Passage of 12-Cent Gas Tax Hike Allows BART to Reduce Service Cuts
"BART officials were set Thursday [April 13] to fill a looming multimillion-dollar budget gap in ways that would hurt many of its passengers," reports Michael Cabanatuan for the San Francisco Chronicle.
They would start trains an hour later in the morning, eliminate after-hours bus service and slash discounts for seniors, kids and riders with disabilities.
The service cuts and fare increases for the three above groups, scheduled to take effect January 1, 2018, resulted from "a projected $31 million deficit (that) BART blames on declining ridership — mostly on weekends — and a drop in sales tax revenue," adds Cabanatuan. In addition, the the new Warm Springs/South Fremont BART Station is also expected to add to the operating deficit (more on that below).
Unfortunately for BART riders, the across-the-board 2.7 percent fare increase, also scheduled for January 1, is unaffected by the bill's passage.
The partial relief, described below, was made possible on April 6 when 27 state senators, the bare minimum needed for a two-thirds supermajority, passed the extensive road and transit funding package, and then, even more remarkably, the Assembly followed suit, also with the minimum 54 votes to constitute a two-thirds supermajority [See both votes here].
As a result, "Sacramento would deliver an extra $16 million this year — enough to allow BART to pare its proposed budget cuts nearly in half," reports Cabanatuan.
That sent staff back to their spreadsheets. Seniors, people with disabilities, early risers and late workers or partyers would be spared from the budget cuts, but youths would have to pay higher fares, as would riders who continue to rely on BART’s familiar paper tickets with the magnetic stripe rather than switch to Clipper cards.
According to the governor's office, local public transit will receive $7.5 billion (14.3 percent) of the projected $52.4 billion over the next decade from the Road Repair and Accountability Act of 2017, and $1 billion (2 percent) will go to improve infrastructure that promotes walking and bicycling.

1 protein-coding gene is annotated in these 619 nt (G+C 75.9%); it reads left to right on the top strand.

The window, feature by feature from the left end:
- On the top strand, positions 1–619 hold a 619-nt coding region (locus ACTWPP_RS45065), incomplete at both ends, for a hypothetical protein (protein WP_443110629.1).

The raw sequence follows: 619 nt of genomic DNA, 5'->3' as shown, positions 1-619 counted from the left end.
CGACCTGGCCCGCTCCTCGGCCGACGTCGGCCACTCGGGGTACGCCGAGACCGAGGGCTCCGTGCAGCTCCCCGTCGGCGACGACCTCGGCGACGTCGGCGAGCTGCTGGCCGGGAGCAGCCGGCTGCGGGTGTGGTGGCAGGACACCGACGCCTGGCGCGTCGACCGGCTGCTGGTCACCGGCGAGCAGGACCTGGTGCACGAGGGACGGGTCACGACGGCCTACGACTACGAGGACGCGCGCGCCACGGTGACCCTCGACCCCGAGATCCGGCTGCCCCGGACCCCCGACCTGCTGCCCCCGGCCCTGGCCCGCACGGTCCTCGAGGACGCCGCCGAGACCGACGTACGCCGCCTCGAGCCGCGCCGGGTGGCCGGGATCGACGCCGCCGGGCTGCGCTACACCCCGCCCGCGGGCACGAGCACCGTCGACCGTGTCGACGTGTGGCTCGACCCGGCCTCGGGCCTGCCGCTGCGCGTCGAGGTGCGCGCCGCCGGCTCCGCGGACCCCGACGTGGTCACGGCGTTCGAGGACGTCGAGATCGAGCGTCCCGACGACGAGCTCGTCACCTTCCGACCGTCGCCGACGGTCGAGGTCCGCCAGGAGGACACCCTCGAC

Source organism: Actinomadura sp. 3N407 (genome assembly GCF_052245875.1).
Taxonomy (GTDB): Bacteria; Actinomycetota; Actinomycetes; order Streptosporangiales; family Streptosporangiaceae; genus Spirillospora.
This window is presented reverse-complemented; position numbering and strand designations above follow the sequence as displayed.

Extensions don't cover their operating costs
While BART’s declining ridership and sales tax revenue may contribute to the deficit, so do the opening of new extensions, said Nick Josefowitz, a BART director from San Francisco. Josefowitz said the opening of extensions to Warm Springs/South Fremont last month and, in spring 2018, of a diesel-rail line [eBART] in eastern Contra Costa County, are also driving the deficit.
Revenue from new passengers won’t cover the cost of staffing the new stations and trains, he said. He was unable to immediately provide dollar figures
Readers may recall that last November, voters in the three BART counties of San Francisco, Alameda and Contra Costa counties passed Measure RR, a $3.5 billion infrastructure bond measure, with 70.50 percent of the vote, well above the required two-thirds threshold. However, those bond revenues will go toward capital, not operational expenses.
A few final words on the significance of the Road Repair and Accountability Act of 2017. The last time the state legislature passed a gas tax increase was 1989 [see page 43 (pdf), almost 28 years ago, and that nine cents per gallon increase, without an inflation adjustment, was sent to the voters for approval in 1990. In addition, due to constitutional restrictions, most of the tax revenue went toward roads.
Lastly, the Road Repair and Accountability Act, unlike the 1989 legislation, increases the diesel excise tax by 20 cents per gallon, the diesel sales surtax by four percent, and adds a new vehicle licensing fee and zero emission vehicle fee. Gas and diesel taxes will increase on Nov. 1.